from the data, computing results representative of the electrochemical skin conductance of the patient; and
reconciling the data representative of the electrochemical skin conductance of the patient with reference data obtained in the same conditions on patients identified as suffering or not from autonomic neuropathy, and identifying the patient as suffering or not from sudomotor dysfunction.
2. The method according to claim 1, wherein the patient is identified as suffering from diabetes, and the reconciliation step allows identifying the patient as suffering or not from diabetes polyneuropathy.
3. The method according to claim 1, wherein the voltage values of the pulses are lower than 10 V.
4. The method according to claim 3, wherein the voltage values of the pulses are increased or decreased stepwise.
5. The method according to claim 1, wherein the electrodes include hands and feet electrodes.
6. The method according to claim 5, wherein the electrodes cover substantially all the surface of the hand palms and feet soles of the patient.
7. The method according to claim 1, wherein the computation step comprises the computation of electrochemical skin conductance values at given voltages, by computing the ratio between the current generated through the anode and the cathode, and the resulting voltage drop between anode and cathode.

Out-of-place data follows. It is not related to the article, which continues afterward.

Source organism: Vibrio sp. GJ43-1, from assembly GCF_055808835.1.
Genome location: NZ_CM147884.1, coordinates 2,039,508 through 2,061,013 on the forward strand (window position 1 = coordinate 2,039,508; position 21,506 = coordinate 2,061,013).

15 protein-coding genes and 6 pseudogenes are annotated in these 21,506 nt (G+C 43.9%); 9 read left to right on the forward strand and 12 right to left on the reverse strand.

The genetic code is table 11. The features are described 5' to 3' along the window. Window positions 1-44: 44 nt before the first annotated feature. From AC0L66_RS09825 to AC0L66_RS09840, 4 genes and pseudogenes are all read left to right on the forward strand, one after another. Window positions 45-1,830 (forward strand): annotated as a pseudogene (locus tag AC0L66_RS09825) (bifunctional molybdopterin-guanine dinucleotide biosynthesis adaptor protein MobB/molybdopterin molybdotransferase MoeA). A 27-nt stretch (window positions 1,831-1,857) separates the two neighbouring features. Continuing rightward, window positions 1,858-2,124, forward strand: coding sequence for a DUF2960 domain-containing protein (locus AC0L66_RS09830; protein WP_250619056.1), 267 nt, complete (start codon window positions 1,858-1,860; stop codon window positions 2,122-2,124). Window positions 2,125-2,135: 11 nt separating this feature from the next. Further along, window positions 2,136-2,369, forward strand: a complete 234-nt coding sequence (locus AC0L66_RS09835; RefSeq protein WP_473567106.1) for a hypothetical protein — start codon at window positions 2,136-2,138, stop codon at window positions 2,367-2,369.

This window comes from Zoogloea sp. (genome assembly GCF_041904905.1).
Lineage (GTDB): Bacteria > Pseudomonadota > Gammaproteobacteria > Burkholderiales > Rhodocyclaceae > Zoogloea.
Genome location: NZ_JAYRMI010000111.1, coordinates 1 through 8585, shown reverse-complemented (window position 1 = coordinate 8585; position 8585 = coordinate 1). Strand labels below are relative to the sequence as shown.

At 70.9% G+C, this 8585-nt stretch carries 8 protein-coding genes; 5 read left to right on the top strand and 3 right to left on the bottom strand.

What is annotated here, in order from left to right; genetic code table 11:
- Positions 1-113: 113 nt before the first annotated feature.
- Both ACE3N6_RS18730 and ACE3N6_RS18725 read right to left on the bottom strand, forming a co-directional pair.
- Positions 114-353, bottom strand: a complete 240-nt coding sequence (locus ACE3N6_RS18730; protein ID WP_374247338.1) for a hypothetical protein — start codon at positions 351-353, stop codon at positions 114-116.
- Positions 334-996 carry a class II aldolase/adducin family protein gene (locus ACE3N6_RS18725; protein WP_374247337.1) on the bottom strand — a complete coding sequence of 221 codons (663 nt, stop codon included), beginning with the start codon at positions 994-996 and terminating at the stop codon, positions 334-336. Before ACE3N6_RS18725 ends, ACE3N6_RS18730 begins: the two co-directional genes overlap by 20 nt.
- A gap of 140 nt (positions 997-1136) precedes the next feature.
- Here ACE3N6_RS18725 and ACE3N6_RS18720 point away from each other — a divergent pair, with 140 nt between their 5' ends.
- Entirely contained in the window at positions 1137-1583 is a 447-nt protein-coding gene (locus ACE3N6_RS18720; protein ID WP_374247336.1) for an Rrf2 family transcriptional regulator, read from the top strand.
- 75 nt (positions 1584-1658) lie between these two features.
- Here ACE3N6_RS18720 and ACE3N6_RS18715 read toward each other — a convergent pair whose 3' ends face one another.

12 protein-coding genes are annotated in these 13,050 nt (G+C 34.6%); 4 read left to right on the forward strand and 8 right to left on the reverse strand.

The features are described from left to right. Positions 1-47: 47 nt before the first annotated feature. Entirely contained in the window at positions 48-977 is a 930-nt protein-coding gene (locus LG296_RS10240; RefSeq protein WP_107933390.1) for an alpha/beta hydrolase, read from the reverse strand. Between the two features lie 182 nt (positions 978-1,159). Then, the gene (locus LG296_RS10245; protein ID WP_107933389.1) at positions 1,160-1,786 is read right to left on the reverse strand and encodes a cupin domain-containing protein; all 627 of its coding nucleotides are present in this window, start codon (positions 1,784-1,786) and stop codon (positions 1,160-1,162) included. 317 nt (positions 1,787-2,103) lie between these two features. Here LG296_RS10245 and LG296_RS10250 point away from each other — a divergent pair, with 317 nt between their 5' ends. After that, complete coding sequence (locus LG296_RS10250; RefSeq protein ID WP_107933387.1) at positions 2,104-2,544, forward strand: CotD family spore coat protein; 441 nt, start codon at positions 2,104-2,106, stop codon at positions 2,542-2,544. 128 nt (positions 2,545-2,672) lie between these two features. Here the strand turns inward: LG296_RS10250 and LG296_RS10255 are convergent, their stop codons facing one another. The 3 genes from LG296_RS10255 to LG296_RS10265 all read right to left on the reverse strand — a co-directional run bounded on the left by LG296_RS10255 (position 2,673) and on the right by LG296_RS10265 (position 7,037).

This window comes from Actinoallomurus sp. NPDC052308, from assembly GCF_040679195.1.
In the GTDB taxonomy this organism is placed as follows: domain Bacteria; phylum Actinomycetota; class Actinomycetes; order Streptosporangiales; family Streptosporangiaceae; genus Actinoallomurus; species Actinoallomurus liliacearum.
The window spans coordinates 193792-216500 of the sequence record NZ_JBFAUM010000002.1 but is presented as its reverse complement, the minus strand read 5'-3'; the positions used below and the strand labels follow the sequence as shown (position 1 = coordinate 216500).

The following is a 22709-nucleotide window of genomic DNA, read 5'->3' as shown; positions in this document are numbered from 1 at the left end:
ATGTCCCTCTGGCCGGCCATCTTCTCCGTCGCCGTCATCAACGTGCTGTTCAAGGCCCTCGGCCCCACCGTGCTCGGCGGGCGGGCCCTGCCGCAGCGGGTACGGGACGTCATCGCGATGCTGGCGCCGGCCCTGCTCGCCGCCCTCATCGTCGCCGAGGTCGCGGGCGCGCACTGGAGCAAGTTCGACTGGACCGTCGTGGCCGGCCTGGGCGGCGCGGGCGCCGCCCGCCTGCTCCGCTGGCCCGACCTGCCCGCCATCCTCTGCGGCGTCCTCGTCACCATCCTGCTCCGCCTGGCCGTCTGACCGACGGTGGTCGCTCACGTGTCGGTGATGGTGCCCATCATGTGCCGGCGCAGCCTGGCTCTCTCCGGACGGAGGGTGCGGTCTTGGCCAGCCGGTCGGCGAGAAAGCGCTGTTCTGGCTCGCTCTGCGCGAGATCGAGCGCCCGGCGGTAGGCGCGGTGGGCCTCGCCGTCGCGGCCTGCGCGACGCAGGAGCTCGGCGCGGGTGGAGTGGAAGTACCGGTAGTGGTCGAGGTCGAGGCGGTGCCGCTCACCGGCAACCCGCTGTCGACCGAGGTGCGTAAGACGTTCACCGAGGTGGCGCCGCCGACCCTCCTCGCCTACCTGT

8. The method according to claims 7, wherein the reconciling step comprises comparing the electrochemical skin conductance values of the patient at given voltages to predetermined thresholds.
9. The method according to claim 8, wherein the result of the comparison allows assessing the severity of sudomotor dysfunction.
10. The method according to claim 1, wherein the method further comprises at least one test among the following: peripheral vibration sensation through evaluation of the vibration perception threshold, cardiac autonomic neuropathy (CAN) assessment, neuropathy assessment through Michigan neuropathy screening instrument (MNSI).
11. The method according to claim 10, wherein the computed electrochemical skin conductance values are reconciled with the at least one other measurement, as a co-indicator of sudomotor dysfunction and diabetic polyneuropathy severity.
12. The method according to claim 11, comprising determining severe sudomotor dysfunction by low feet electrochemical skin conductance values in correlation with high sensory perception threshold as assessed by vibration perception threshold evaluation.
13. The method according to claim 11, comprising determining severe peripheral neuropathy by low feet electrochemical skin conductance values in correlation with high number of abnormal CAN results.
14. The method according to claim 11, comprising determining severe peripheral neuropathy by low feet electrochemical skin conductance values in correlation with increasing symptoms and score of physical abnormalities assessed by MNSI.